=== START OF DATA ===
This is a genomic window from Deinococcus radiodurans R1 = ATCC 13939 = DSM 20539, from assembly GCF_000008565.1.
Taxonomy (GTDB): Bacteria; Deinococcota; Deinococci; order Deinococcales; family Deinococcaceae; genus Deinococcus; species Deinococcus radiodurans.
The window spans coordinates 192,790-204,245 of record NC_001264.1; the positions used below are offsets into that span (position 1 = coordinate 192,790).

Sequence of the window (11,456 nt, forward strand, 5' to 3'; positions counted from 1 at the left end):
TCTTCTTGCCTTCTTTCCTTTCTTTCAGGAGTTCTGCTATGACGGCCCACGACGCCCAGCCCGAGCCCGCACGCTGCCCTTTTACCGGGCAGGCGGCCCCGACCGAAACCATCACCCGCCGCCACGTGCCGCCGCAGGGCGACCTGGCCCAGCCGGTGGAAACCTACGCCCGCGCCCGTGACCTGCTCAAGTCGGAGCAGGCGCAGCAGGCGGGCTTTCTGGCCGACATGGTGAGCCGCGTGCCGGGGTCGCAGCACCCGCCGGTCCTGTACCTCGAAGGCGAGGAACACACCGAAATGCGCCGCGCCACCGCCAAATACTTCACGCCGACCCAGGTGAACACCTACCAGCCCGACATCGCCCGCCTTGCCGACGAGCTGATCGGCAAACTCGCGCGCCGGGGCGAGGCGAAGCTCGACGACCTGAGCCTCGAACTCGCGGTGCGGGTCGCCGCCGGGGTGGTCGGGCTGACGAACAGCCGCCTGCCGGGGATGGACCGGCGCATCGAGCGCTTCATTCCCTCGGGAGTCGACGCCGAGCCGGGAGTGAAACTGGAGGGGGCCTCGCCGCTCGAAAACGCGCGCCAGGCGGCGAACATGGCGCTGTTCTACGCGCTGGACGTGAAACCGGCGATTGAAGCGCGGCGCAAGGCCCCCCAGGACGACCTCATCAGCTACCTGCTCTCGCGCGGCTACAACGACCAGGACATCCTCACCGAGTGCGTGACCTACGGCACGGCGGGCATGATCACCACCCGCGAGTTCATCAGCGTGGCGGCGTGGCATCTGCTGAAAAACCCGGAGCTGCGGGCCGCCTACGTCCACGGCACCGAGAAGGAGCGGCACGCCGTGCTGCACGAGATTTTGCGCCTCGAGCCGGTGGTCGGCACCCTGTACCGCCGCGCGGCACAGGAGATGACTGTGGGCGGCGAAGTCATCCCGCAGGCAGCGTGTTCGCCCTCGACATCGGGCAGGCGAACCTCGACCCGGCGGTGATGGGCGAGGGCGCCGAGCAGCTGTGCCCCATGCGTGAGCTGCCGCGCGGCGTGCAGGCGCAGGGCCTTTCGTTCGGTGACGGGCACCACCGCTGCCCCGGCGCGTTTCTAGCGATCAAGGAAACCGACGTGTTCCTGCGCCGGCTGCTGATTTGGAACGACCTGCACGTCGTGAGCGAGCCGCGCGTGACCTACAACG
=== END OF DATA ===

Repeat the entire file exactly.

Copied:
This is a genomic window from Deinococcus radiodurans R1 = ATCC 13939 = DSM 20539, from assembly GCF_000008565.1.
Taxonomy (GTDB): Bacteria; Deinococcota; Deinococci; order Deinococcales; family Deinococcaceae; genus Deinococcus; species Deinococcus radiodurans.
The window spans coordinates 192,790-204,245 of record NC_001264.1; the positions used below are offsets into that span (position 1 = coordinate 192,790).

Sequence of the window (11,456 nt, forward strand, 5' to 3'; positions counted from 1 at the left end):
TCTTCTTGCCTTCTTTCCTTTCTTTCAGGAGTTCTGCTATGACGGCCCACGACGCCCAGCCCGAGCCCGCACGCTGCCCTTTTACCGGGCAGGCGGCCCCGACCGAAACCATCACCCGCCGCCACGTGCCGCCGCAGGGCGACCTGGCCCAGCCGGTGGAAACCTACGCCCGCGCCCGTGACCTGCTCAAGTCGGAGCAGGCGCAGCAGGCGGGCTTTCTGGCCGACATGGTGAGCCGCGTGCCGGGGTCGCAGCACCCGCCGGTCCTGTACCTCGAAGGCGAGGAACACACCGAAATGCGCCGCGCCACCGCCAAATACTTCACGCCGACCCAGGTGAACACCTACCAGCCCGACATCGCCCGCCTTGCCGACGAGCTGATCGGCAAACTCGCGCGCCGGGGCGAGGCGAAGCTCGACGACCTGAGCCTCGAACTCGCGGTGCGGGTCGCCGCCGGGGTGGTCGGGCTGACGAACAGCCGCCTGCCGGGGATGGACCGGCGCATCGAGCGCTTCATTCCCTCGGGAGTCGACGCCGAGCCGGGAGTGAAACTGGAGGGGGCCTCGCCGCTCGAAAACGCGCGCCAGGCGGCGAACATGGCGCTGTTCTACGCGCTGGACGTGAAACCGGCGATTGAAGCGCGGCGCAAGGCCCCCCAGGACGACCTCATCAGCTACCTGCTCTCGCGCGGCTACAACGACCAGGACATCCTCACCGAGTGCGTGACCTACGGCACGGCGGGCATGATCACCACCCGCGAGTTCATCAGCGTGGCGGCGTGGCATCTGCTGAAAAACCCGGAGCTGCGGGCCGCCTACGTCCACGGCACCGAGAAGGAGCGGCACGCCGTGCTGCACGAGATTTTGCGCCTCGAGCCGGTGGTCGGCACCCTGTACCGCCGCGCGGCACAGGAGATGACTGTGGGCGGCGAAGTCATCCCGCAGGCAGCGTGTTCGCCCTCGACATCGGGCAGGCGAACCTCGACCCGGCGGTGATGGGCGAGGGCGCCGAGCAGCTGTGCCCCATGCGTGAGCTGCCGCGCGGCGTGCAGGCGCAGGGCCTTTCGTTCGGTGACGGGCACCACCGCTGCCCCGGCGCGTTTCTAGCGATCAAGGAAACCGACGTGTTCCTGCGCCGGCTGCTGATTTGGAACGACCTGCACGTCGTGAGCGAGCCGCGCGTGACCTACAACG